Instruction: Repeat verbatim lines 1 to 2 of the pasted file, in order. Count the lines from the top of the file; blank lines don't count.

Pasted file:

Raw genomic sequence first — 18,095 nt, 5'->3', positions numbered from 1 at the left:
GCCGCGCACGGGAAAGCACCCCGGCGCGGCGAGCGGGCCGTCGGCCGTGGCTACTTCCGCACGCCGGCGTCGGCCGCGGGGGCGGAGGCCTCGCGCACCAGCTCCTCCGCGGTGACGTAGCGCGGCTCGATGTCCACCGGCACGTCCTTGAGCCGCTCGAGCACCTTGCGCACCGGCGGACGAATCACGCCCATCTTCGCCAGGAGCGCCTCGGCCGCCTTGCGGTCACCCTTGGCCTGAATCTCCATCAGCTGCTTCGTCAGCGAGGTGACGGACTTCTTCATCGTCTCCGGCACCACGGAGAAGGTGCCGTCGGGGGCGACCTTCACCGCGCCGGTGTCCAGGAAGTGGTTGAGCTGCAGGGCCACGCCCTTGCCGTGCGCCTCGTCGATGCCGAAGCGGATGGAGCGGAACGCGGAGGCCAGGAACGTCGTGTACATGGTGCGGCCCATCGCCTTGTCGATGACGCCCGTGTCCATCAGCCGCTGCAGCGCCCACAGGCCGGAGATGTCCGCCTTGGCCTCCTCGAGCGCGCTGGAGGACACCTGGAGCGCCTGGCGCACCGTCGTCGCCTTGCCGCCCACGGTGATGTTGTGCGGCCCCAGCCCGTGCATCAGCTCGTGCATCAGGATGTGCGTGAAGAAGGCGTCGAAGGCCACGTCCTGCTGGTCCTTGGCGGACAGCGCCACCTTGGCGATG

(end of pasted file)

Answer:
Raw genomic sequence first — 18,095 nt, 5'->3', positions numbered from 1 at the left:
GCCGCGCACGGGAAAGCACCCCGGCGCGGCGAGCGGGCCGTCGGCCGTGGCTACTTCCGCACGCCGGCGTCGGCCGCGGGGGCGGAGGCCTCGCGCACCAGCTCCTCCGCGGTGACGTAGCGCGGCTCGATGTCCACCGGCACGTCCTTGAGCCGCTCGAGCACCTTGCGCACCGGCGGACGAATCACGCCCATCTTCGCCAGGAGCGCCTCGGCCGCCTTGCGGTCACCCTTGGCCTGAATCTCCATCAGCTGCTTCGTCAGCGAGGTGACGGACTTCTTCATCGTCTCCGGCACCACGGAGAAGGTGCCGTCGGGGGCGACCTTCACCGCGCCGGTGTCCAGGAAGTGGTTGAGCTGCAGGGCCACGCCCTTGCCGTGCGCCTCGTCGATGCCGAAGCGGATGGAGCGGAACGCGGAGGCCAGGAACGTCGTGTACATGGTGCGGCCCATCGCCTTGTCGATGACGCCCGTGTCCATCAGCCGCTGCAGCGCCCACAGGCCGGAGATGTCCGCCTTGGCCTCCTCGAGCGCGCTGGAGGACACCTGGAGCGCCTGGCGCACCGTCGTCGCCTTGCCGCCCACGGTGATGTTGTGCGGCCCCAGCCCGTGCATCAGCTCGTGCATCAGGATGTGCGTGAAGAAGGCGTCGAAGGCCACGTCCTGCTGGTCCTTGGCGGACAGCGCCACCTTGGCGATG